Lisa Roy became Denver Public Schools’ executive director of early education — a newly created position — in October.
She’ll play a key role in launching the “Birth to Eight Roadmap,” a community effort aimed at improving literacy outcomes among young children living in areas of concentrated poverty in Denver.
Before coming to DPS, Roy was executive director of the Denver-based Timothy and Bernadette Marquez Foundation and did consulting for Grantmakers for Education, a national network of education grant-makers. She’s also worked for two other Denver-based foundations: the Piton Foundation and the Daniels Fund.
We sat down with Roy this week to discuss her background, her new position and the roadmap’s recommendations.
The interview has been edited for clarity and length.
What was your own early childhood experience like?
My great-grandfather was the superintendent of schools for Frederick County, Maryland, and he built one of the first high schools for African-American kids. So he was what was called the Superintendent of Colored Schools at the turn of the last century.
My grandmother and all of her siblings were teachers, and so my early childhood experience was actually my grandmother. She was a stay-at-home grandmom and took care of me and my cousins and siblings and we got a great experience. Of course, there was the ruler when I mispronounced words — a little slap on the hand — and I had to do my little rhyming before I could eat lunch or breakfast.
What was it like when your school was integrated when you were in kindergarten?
I didn’t really think about it. I had seen white kids on television and in the supermarket. I don’t think that part was as shocking. As I got older, it was a little different because I realized I was invisible. Obviously, I tested well and was put in an advanced track. It was myself and one other schoolmate that went through this advanced track together until we graduated from elementary school.
For me growing up, there was also this dissonance around if you were doing well in school somehow that meant you were trying to assimilate as opposed to this was my family background. I didn’t know how else to be.
What is the Birth to Eight Roadmap?
It’s a partnership between the City and County of Denver, Denver Public Schools and a myriad of nonprofit partners to provide supports and services around language and literacy from birth to third grade.
We have 11 different recommendations — from having an early opportunity system which ensures that kids have the developmental screenings they need and are provided the services to keep them at grade level, to hubs, which could be community-based or school-based opportunities to provide supports and services to families.
Has Denver Public Schools done anything like this before?
No, not like this. DPS and the city did work hand-in-hand with then-Mayor (John) Hickenlooper on the first Denver Preschool Program ballot initiative (which provides preschool tuition assistance for Denver 4-year-olds through a city sales tax ), but it was a very discrete ballot initiative. It wasn’t meant to solve every issue around birth to age 8. It was 4-year-olds only.
This has never been done before because it’s crossing the boundaries of what DPS is responsible for and what the community and parents are responsible for. It’s this opportunity to collaborate with parents, collaborate with nonprofit programs and child care centers, collaborate even within the district, across departments.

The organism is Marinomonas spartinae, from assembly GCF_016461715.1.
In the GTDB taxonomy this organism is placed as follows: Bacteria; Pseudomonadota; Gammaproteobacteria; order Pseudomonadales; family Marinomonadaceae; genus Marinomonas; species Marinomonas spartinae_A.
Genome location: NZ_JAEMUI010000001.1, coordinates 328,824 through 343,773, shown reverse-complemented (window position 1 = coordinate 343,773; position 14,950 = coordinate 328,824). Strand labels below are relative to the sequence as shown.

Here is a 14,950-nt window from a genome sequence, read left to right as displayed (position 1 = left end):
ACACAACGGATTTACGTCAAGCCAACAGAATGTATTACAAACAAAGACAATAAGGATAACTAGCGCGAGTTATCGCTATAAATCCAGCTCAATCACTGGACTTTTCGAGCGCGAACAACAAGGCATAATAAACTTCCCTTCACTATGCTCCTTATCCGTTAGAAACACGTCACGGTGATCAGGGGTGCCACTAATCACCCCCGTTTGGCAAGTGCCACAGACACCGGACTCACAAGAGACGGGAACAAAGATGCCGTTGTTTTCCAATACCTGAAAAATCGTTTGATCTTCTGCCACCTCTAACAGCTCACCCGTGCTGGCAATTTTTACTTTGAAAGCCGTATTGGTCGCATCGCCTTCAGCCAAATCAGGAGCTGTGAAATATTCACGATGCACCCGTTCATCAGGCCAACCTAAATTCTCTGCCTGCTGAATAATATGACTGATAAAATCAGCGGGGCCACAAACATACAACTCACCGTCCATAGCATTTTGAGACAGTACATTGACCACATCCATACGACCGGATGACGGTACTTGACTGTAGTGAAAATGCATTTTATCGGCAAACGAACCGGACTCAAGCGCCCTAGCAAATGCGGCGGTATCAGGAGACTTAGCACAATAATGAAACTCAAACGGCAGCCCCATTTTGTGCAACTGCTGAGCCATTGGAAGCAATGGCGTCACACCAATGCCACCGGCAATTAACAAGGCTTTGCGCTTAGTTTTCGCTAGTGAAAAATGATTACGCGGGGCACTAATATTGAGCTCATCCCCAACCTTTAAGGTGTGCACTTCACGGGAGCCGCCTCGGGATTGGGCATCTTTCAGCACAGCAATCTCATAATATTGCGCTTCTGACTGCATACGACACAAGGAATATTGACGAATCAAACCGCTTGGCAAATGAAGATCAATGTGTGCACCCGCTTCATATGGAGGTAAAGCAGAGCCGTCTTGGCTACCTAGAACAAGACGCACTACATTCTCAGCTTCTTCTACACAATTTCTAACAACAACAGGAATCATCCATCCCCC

What is the goal of the Birth to Eight Roadmap?
The ultimate goal is that kids are reading proficiently and above by third grade.
We understand that when kids get to kindergarten it’s too late. About 38% of our children have no formal pre-K experience. We want to ensure our teachers are able to individualize according to where kids are, and their backgrounds and experiences … but also to try to the raise the percentage of kids who have some type of exposure (to early learning).
Not all parents are going to pick formal pre-K. But some of them might be willing to do a play-and-learn group or join the family literacy program or do Parents as Teachers or Home Instruction for Parents and Preschool Youngsters. We want to provide more opportunities like that with the collaboration.
What will the resource hubs will entail?
One example that we have in Denver Public Schools already is College View Academy, which has everything from play-and-learn groups to English as a Second Language and GED (classes) for parents. They even have opportunities for parents who are interested in going into the teaching profession to start off as a paraprofessional.
Again, this underlying theme around language and literacy is there throughout the building— with other supports that families need to succeed. Keep in mind that every neighborhood looks different.
How many hubs will there be and where?
We’re hoping to launch five, but keep in mind these are not hubs from scratch. These are hubs that have a lot of comprehensive services (now).
Right now, we have College View Academy, Place Bridge Academy, a school for immigrants and refugees; Florence Crittenton High School, a school for pregnant and parenting teens; and Focus Points Family Resource Center, near Swansea Elementary.
What do you see as the biggest challenge in implementing the Roadmap recommendations?
Well, it could be like herding cats. When you’re dealing with a lot of different people that have to raise their own funding, that are in various communities … it makes an interesting avenue to launch this kind of work.
What’s the timeline for the Roadmap?
Some of these things will be going to go on into perpetuity I would hope. But for the next three to four years we’re going to intensively look at three different phases. By the end of four years, it will really take shape, in a way you can say, “Yes, that’s the result of the Birth to Eight Roadmap.”
Chalkbeat is a nonprofit news site covering educational change in public schools.